Thursday 14 July 2016

Social workers are determined to be a part of the solution for child refugees

Michael Lavalette addresses social workers

Michael Lavalette addresses social workers

by Andy Brammer, Social Work Action Network

From Unity, anti-racist and anti-fascist magazine July-August 2016, issue 16. Email UAF to ask for printed copies

Social workers from across Britain came together to discuss how practical solidarity can be organised for refugees on the 4th and 5th of June.

More than 200 from Britain and across Europe began the weekend attending a conference in London organised in London by the Social Work Action Network.

We heard from fledgling social work organisation Social Work First and Social Work Without Borders who have been working in the refugee camps in France and Greece.

Both organisations have been sending social work volunteers to the camps to provide practical support and help to the refugees as well as building networks back in the UK of social workers who are able to link the work in the camps with the campaigns here to allow refugees entry into the UK.

Professor Michael Lavalette addressed the meeting and explained the direct link between the demonisation of refugees, the rise in Islamophobia and the attempt to force social workers to comply with the Prevent agenda in their duties.

The consensus of the conference was that it is essential for social workers to reclaim their traditional role of challenging discrimination and oppression and be part of the solution rather than working to the government’s racist agenda.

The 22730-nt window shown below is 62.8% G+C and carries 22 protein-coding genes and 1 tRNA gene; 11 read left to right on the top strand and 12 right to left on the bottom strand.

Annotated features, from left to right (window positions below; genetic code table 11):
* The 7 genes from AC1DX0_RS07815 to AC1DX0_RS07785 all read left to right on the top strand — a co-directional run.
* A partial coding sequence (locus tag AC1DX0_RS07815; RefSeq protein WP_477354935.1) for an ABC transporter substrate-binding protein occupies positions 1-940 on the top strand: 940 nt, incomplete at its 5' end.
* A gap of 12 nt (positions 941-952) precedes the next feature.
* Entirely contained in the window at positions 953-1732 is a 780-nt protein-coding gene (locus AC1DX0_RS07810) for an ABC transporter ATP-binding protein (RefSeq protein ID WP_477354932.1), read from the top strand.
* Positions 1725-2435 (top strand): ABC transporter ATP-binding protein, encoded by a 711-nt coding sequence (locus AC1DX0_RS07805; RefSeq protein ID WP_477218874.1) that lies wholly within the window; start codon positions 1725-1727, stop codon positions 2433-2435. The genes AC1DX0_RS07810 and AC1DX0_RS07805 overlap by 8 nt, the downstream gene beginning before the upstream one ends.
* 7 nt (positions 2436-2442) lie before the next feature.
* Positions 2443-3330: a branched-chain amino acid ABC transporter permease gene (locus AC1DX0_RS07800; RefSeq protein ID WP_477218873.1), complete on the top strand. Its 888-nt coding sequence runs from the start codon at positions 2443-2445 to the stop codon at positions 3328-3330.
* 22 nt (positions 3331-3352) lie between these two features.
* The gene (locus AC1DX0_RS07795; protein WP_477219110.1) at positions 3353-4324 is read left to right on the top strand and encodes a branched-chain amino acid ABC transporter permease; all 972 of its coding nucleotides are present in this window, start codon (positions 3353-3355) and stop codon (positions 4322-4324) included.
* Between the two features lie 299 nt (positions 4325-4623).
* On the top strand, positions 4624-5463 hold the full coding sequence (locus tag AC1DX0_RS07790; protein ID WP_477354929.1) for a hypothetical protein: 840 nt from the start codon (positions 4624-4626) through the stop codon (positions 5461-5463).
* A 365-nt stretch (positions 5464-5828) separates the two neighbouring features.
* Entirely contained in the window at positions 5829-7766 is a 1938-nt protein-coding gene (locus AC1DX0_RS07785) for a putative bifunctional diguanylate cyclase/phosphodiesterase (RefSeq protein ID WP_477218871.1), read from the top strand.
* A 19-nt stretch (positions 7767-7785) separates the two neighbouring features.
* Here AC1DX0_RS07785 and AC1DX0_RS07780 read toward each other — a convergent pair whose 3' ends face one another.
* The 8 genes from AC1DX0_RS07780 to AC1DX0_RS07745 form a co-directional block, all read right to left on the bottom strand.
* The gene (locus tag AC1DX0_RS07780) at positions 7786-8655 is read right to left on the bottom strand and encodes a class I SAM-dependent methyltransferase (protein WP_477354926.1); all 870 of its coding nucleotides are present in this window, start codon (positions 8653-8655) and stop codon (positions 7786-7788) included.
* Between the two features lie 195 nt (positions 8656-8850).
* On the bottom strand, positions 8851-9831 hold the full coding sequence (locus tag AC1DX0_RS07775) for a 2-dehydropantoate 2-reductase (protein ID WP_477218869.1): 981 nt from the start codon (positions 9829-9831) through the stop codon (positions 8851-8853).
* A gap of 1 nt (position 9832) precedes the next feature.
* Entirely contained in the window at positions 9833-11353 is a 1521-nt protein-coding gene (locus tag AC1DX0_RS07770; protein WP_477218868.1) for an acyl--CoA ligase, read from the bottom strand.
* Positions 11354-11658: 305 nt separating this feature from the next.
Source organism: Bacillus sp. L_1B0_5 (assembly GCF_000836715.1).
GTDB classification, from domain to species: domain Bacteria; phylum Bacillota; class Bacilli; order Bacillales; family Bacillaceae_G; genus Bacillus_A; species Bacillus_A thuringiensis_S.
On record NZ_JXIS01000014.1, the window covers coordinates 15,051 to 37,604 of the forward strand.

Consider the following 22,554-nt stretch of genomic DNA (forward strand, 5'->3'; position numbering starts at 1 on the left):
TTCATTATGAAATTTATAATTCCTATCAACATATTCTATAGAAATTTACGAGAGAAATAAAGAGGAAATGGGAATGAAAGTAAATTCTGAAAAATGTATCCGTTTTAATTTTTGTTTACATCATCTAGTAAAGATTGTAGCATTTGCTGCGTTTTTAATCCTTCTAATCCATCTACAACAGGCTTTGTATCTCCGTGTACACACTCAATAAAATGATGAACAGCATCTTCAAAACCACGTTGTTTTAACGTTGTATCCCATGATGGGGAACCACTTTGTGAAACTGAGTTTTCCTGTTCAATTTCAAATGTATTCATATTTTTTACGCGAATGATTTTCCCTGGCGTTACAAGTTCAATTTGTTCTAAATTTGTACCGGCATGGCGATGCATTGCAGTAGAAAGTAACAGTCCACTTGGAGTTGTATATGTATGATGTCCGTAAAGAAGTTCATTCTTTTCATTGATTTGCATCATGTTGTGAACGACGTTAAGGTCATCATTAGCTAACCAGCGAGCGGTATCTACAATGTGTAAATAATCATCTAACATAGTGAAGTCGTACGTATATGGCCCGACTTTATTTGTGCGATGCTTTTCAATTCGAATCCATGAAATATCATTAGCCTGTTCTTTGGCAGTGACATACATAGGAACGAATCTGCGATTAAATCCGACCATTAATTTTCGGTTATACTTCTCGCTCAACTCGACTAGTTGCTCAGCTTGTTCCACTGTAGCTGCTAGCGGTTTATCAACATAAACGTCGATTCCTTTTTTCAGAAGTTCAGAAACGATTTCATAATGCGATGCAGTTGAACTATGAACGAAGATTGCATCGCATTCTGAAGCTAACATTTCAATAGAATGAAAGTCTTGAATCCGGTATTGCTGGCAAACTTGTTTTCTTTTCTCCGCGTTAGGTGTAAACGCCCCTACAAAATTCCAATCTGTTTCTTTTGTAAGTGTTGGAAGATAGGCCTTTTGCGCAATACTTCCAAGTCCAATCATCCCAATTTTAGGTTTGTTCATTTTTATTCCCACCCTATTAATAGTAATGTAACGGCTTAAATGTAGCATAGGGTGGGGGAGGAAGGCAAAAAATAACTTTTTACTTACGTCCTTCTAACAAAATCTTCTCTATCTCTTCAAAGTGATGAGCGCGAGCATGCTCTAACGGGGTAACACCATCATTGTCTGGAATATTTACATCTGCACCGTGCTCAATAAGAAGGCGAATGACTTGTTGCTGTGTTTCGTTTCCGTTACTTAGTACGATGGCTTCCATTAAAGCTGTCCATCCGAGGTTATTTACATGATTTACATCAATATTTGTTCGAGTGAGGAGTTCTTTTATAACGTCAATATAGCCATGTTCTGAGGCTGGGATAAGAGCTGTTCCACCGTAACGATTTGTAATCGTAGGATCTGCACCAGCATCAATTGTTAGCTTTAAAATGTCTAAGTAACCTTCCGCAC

On 5th June social workers across Europe held an international day of solidarity with refugees. This included local events as well as solidarity visits to the nearest refugee camps. Up to 50 social workers, social work students, community workers and others from the UK visited the “Jungle” camp in Calais. They delivered practical aid to the volunteer aid organisation Care 4 Calais.

The visit gave social workers the opportunity to experience first-hand the living conditions in the camp. They could also hear directly from refugees about their painful experiences as well as their hopes for the future.

We met with other volunteers including teachers who are part of Trade Unionists 4 Calais, volunteer medics, lawyers and others. We heard heart-breaking stories from unaccompanied children and dislocated families.

We also witnessed the frustration of living in a camp with no official status, therefore no official aid agencies. Volunteers come and go and volunteer organisations struggle to ensure basic survival as well as ensuring a degree of normality through the school, youth centre, mosque and churches.

The day we were there we were involved in sports activities, discussion and art groups as well as teaching sessions in the school. This has given all of us food for thought as well as evidence to challenge the racist myths about refugees and the camps across Europe.

The day of solidarity has already started to bear fruit for future campaigns. Connections are now much stronger between social workers and social work organisations across Europe.

Social Work Action Network, Social Work First, Care 4 Calais and Social Work Without Borders are now regularly in discussion and we are using our networks on the ground to make the Dubs amendment (see page 4) a reality.

We hope to organise a conference later in the year and bring together social workers, students, academics,refugees and campaigners with the support of our trade unions and professional organisations. Refugees need our support and solidarity now but we also need to campaign to end the disgrace of unofficial, squalid and dangerous refugee camps across Europe.

No human should be illegal,unofficial or without status and the only way to ensure this to turn the slogan “Refugees welcome here” into reality.

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